Carmen M. Ortiz, former US Attorney for the District of Massachusetts, and Geraldine S. Hines, an associate justice of the Massachusetts Supreme Judicial Court, have been named as Jerome Lyle Rappaport Visiting Professors at Boston College Law School for the fall and spring semesters, respectively.
Ortiz, who took on such high profile cases as those of Marathon bomber Dzhokhar Tsarnaev and fugitive Boston mobster James “Whitey” Bulger, will teach a seminar class on national security and participate in several panel discussions as part of the Rappaport Distinguished Public Policy Series. A seasoned prosecutor, Ortiz was appointed by President Barack Obama in 2009 to be Massachusetts’ chief federal law enforcement officer, becoming the first woman and first Hispanic to hold the post. During her more than seven years in office, she oversaw 250 attorneys and staff, implemented the district’s first Civil Rights Unit, and served on the United States Attorney General’s Advisory Committee. Among the other complex criminal and civil cases she handled as US Attorney were numerous health care fraud investigations that resulted in significant financial settlements, among them health care giants GlaxoSmithKline, Merck, and Johnson & Johnson.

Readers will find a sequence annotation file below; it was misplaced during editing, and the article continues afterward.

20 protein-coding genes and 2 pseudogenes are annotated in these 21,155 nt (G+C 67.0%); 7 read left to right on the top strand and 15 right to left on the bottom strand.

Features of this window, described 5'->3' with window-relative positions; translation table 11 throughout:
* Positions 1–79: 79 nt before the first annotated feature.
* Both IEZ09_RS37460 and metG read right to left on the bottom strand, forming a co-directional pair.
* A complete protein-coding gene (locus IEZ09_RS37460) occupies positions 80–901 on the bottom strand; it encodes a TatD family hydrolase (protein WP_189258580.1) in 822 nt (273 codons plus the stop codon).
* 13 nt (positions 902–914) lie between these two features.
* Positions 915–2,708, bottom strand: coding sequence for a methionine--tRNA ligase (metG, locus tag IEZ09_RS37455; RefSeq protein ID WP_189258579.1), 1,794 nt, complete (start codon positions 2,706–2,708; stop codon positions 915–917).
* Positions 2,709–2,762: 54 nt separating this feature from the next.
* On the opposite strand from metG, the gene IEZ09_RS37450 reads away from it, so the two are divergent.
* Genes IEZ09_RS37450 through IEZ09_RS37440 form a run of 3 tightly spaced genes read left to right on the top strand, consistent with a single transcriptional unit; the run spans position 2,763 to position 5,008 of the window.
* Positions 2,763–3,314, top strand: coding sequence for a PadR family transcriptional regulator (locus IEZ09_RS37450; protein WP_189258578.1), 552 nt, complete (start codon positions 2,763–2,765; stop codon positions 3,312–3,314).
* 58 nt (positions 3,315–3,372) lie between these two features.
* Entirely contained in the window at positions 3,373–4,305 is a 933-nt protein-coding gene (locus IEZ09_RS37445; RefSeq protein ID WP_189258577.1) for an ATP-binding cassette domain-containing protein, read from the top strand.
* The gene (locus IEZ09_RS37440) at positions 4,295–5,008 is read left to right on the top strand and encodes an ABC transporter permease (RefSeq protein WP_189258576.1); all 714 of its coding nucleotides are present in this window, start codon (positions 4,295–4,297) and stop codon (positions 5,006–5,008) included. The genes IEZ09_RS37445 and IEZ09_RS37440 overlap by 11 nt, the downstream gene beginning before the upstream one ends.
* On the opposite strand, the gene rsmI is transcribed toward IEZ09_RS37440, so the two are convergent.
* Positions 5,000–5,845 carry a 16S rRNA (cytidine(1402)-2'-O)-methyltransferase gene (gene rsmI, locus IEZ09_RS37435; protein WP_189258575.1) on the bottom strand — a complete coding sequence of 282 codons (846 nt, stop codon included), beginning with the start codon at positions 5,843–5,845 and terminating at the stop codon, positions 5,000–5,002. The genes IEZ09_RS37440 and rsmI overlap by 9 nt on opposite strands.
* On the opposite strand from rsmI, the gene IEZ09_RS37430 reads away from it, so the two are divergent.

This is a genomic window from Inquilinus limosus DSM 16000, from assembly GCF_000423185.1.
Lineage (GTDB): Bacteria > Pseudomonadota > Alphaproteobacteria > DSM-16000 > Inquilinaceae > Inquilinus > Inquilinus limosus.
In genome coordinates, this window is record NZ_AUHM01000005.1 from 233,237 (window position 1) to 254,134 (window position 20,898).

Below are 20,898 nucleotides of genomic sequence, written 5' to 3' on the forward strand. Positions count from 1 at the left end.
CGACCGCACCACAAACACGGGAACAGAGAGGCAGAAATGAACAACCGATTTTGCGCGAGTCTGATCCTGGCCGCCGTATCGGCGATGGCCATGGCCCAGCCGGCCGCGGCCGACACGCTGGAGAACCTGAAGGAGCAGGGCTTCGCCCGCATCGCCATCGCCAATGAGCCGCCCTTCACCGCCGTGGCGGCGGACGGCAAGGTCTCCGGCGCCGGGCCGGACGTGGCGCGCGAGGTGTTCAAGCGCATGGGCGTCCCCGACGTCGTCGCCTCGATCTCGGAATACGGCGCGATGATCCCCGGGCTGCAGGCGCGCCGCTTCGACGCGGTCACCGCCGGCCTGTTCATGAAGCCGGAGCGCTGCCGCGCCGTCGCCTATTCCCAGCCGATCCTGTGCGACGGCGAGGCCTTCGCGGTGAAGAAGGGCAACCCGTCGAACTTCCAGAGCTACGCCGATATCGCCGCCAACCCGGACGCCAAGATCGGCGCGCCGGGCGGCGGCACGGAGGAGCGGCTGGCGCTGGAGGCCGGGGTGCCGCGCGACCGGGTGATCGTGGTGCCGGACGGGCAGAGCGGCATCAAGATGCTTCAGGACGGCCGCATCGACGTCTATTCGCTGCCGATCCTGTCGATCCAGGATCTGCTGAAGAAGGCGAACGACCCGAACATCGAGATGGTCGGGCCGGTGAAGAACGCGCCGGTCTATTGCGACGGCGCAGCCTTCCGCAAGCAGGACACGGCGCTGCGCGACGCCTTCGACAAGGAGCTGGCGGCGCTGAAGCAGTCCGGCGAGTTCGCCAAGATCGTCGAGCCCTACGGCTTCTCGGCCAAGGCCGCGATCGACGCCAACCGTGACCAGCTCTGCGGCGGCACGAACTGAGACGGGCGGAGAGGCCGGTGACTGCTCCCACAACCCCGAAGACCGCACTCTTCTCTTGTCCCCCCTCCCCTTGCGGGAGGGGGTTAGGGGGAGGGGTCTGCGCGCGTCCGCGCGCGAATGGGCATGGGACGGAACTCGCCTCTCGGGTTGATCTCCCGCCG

Justice Hines, who was BC Law’s 2017 Commencement speaker, will teach the seminar “Advanced Topics in Criminal Procedure: Race and Policing” and also lecture in the policy series. She grew up in the segregated South, a young witness to the 1960s upheavals over the struggle to dismantle the “Jim Crow” laws and customs that defined life for black people during that period. Her appointment to the SJC by Governor Deval Patrick in 2014—a first for a black woman in the 322 years since the establishment of the court—capped four decades of service to the causes she championed based on her experiences as a child of the Mississippi Delta. As a founding partner in the first law firm of women of color in New England, she litigated cases on discrimination in education, labor and family law matters, employment discrimination, and police misconduct claims. She began her judicial career in 2001 as an associate justice of the Superior Court, and was appointed to the Appeals Court by Governor Patrick in 2013 before her appointment to the SJC a year later.